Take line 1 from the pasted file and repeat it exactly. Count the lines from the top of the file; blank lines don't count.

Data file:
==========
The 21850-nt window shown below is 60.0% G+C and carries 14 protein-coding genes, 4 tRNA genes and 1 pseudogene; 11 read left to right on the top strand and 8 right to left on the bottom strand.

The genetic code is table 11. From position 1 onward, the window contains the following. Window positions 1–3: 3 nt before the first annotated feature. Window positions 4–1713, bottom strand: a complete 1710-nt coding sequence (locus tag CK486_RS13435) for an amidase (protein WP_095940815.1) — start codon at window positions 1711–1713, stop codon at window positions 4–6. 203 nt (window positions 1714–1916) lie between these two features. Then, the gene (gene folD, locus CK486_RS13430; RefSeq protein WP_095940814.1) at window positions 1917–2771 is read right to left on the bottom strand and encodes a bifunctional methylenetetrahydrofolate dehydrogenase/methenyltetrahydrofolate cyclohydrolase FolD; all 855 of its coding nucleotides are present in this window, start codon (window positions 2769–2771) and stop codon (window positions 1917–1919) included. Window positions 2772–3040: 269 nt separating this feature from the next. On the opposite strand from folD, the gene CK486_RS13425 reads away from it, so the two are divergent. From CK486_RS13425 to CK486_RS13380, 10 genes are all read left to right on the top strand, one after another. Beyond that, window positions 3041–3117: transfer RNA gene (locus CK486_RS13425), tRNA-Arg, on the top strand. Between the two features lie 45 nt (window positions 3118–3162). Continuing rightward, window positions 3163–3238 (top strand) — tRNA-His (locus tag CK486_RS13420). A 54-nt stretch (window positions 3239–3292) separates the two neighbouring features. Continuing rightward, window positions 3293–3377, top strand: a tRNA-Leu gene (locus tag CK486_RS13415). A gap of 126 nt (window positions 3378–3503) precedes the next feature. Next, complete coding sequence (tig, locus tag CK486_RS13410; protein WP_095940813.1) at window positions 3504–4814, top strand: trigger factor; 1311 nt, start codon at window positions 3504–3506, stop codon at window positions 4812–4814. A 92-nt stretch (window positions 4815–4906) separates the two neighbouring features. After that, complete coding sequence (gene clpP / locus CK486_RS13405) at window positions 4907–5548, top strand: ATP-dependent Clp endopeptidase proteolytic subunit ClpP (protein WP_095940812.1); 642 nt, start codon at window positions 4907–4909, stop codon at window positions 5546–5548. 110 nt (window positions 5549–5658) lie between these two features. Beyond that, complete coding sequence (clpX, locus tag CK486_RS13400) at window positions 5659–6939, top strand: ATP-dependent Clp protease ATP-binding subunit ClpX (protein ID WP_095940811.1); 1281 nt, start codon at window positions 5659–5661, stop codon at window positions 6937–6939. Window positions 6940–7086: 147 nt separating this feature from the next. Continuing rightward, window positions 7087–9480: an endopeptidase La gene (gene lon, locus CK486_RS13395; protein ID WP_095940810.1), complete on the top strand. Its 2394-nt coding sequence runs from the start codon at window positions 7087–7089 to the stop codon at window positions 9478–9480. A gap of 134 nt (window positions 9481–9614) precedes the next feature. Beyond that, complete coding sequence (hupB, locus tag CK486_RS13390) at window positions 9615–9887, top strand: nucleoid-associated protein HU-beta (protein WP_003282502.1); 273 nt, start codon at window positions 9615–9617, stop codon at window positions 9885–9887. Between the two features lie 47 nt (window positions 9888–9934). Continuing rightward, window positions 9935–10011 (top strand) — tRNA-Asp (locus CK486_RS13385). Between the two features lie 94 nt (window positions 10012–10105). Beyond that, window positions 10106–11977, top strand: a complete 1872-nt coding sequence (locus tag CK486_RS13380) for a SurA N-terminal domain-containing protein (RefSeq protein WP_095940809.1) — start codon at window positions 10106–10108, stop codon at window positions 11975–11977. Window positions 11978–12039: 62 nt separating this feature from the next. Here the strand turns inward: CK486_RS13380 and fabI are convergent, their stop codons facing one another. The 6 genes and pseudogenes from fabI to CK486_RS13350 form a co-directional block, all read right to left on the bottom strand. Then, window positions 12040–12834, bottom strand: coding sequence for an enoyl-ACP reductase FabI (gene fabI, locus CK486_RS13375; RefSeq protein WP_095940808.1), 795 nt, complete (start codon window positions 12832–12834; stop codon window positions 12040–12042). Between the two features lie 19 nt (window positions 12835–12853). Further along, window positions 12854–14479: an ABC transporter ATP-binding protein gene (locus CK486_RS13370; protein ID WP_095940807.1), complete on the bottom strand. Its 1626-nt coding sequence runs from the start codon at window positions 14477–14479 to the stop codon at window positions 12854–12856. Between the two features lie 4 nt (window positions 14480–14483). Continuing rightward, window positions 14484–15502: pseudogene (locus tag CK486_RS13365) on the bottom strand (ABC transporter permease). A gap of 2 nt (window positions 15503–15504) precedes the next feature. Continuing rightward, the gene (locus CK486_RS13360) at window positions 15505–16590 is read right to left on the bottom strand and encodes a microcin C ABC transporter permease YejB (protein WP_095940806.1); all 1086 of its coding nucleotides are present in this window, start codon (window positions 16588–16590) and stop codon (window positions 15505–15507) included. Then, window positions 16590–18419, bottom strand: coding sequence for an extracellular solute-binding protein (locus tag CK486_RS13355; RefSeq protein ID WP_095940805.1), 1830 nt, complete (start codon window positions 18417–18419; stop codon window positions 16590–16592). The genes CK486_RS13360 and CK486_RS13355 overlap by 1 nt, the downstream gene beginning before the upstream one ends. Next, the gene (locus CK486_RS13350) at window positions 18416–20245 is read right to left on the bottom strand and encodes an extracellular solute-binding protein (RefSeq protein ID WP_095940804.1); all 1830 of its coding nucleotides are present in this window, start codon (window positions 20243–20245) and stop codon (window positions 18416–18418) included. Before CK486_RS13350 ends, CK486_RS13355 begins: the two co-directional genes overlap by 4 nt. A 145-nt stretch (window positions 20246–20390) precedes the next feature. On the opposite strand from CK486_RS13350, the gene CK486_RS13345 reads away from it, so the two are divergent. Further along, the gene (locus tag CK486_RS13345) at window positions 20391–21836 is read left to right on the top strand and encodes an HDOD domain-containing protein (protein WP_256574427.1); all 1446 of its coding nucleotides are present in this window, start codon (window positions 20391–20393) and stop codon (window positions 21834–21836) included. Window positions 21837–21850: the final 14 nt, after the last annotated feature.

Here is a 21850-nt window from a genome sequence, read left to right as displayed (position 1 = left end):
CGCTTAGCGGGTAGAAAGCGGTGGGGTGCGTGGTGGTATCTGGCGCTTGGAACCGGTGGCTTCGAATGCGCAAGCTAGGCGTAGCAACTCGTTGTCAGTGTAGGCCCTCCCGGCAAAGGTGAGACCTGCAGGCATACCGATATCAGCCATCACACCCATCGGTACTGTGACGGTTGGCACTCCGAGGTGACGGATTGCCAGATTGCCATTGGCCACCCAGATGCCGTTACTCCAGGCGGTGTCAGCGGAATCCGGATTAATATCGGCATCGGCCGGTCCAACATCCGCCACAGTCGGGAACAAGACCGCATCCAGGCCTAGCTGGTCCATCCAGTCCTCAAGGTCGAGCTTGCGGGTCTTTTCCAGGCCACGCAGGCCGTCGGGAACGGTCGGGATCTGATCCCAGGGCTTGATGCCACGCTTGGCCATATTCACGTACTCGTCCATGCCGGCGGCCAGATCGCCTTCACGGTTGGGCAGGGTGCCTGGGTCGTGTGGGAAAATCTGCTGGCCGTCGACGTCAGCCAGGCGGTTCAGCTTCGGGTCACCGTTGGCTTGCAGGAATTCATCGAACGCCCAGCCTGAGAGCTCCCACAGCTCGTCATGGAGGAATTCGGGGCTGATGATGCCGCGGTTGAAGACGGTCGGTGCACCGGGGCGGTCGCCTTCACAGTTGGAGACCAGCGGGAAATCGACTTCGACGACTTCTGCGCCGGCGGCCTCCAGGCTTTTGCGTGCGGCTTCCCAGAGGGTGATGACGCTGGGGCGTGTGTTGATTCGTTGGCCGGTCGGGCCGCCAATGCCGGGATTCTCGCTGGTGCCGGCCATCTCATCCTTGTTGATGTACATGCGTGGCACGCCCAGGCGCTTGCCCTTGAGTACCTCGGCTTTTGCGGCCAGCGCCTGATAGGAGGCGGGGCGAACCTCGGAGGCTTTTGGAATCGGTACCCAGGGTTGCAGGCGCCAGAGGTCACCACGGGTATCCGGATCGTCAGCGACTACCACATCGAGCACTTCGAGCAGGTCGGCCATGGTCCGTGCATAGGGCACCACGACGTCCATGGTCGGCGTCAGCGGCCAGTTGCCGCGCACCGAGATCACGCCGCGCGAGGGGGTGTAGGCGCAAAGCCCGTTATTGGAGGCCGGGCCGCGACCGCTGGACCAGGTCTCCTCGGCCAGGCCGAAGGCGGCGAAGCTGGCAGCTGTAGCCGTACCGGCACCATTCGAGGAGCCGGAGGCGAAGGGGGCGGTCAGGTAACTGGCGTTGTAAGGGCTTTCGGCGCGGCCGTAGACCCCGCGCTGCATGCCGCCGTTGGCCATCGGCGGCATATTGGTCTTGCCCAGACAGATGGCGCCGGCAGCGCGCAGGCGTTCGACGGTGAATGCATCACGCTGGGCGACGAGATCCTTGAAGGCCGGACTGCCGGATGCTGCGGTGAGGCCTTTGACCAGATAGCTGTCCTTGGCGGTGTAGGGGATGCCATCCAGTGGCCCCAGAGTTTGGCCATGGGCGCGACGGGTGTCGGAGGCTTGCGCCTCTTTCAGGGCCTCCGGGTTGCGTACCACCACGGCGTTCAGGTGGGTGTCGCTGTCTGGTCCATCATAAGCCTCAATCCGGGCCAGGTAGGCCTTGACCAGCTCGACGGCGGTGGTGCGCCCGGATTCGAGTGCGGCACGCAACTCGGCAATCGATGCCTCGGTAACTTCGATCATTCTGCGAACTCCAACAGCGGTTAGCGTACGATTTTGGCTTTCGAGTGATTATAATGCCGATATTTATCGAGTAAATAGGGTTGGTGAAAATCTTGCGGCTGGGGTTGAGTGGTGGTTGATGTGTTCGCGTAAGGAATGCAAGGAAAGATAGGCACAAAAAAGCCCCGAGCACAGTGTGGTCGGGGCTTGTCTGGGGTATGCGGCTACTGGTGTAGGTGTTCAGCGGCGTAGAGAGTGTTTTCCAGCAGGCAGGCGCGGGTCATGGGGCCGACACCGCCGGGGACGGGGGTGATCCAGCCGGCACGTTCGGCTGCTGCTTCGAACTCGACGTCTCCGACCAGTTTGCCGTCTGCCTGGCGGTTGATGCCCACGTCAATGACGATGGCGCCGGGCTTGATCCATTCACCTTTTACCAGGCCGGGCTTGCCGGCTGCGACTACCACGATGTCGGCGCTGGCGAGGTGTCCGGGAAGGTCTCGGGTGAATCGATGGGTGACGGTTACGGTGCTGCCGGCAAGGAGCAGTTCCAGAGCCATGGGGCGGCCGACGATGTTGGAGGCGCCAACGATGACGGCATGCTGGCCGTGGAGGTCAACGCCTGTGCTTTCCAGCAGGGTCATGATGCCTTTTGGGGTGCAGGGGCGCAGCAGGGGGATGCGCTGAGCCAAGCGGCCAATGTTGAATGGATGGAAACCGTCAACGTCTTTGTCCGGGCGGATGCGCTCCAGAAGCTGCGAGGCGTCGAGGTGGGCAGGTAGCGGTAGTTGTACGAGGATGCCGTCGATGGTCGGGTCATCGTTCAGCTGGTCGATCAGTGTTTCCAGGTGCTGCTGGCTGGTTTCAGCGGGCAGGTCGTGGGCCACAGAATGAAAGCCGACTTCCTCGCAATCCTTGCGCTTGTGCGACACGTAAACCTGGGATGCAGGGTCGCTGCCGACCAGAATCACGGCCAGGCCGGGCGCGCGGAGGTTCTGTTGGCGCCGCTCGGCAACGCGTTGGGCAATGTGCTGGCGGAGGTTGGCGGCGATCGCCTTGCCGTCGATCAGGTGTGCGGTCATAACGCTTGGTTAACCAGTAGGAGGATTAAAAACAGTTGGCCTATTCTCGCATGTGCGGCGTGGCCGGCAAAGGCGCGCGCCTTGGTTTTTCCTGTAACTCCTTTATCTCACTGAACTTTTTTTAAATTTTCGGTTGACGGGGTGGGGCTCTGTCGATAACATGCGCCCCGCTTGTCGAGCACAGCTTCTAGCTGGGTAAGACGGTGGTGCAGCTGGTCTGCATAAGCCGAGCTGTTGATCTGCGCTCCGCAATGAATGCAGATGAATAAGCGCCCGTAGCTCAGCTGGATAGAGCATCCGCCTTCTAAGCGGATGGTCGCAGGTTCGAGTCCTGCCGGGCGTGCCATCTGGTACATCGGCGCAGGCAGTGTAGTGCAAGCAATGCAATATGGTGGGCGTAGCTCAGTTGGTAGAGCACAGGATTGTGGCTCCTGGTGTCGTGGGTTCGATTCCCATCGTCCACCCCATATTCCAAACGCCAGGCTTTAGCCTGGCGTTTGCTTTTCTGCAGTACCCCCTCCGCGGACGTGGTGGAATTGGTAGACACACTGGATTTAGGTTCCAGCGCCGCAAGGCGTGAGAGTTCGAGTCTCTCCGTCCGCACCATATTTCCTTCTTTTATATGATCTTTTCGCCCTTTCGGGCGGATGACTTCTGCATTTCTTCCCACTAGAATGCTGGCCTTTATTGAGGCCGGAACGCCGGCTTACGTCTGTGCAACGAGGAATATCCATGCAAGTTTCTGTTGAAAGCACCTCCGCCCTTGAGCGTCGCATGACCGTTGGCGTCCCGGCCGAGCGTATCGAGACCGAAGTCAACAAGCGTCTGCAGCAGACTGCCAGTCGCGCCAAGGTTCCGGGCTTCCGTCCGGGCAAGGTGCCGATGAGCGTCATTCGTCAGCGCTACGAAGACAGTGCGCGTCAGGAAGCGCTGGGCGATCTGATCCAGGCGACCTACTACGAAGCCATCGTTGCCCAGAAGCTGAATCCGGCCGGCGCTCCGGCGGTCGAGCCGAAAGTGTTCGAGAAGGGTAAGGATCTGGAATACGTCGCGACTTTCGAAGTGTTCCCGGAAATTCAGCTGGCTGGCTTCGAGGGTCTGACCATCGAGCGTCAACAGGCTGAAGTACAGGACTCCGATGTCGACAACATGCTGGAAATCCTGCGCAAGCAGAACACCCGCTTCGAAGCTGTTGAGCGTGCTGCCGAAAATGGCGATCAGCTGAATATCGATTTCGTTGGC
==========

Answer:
The 21850-nt window shown below is 60.0% G+C and carries 14 protein-coding genes, 4 tRNA genes and 1 pseudogene; 11 read left to right on the top strand and 8 right to left on the bottom strand.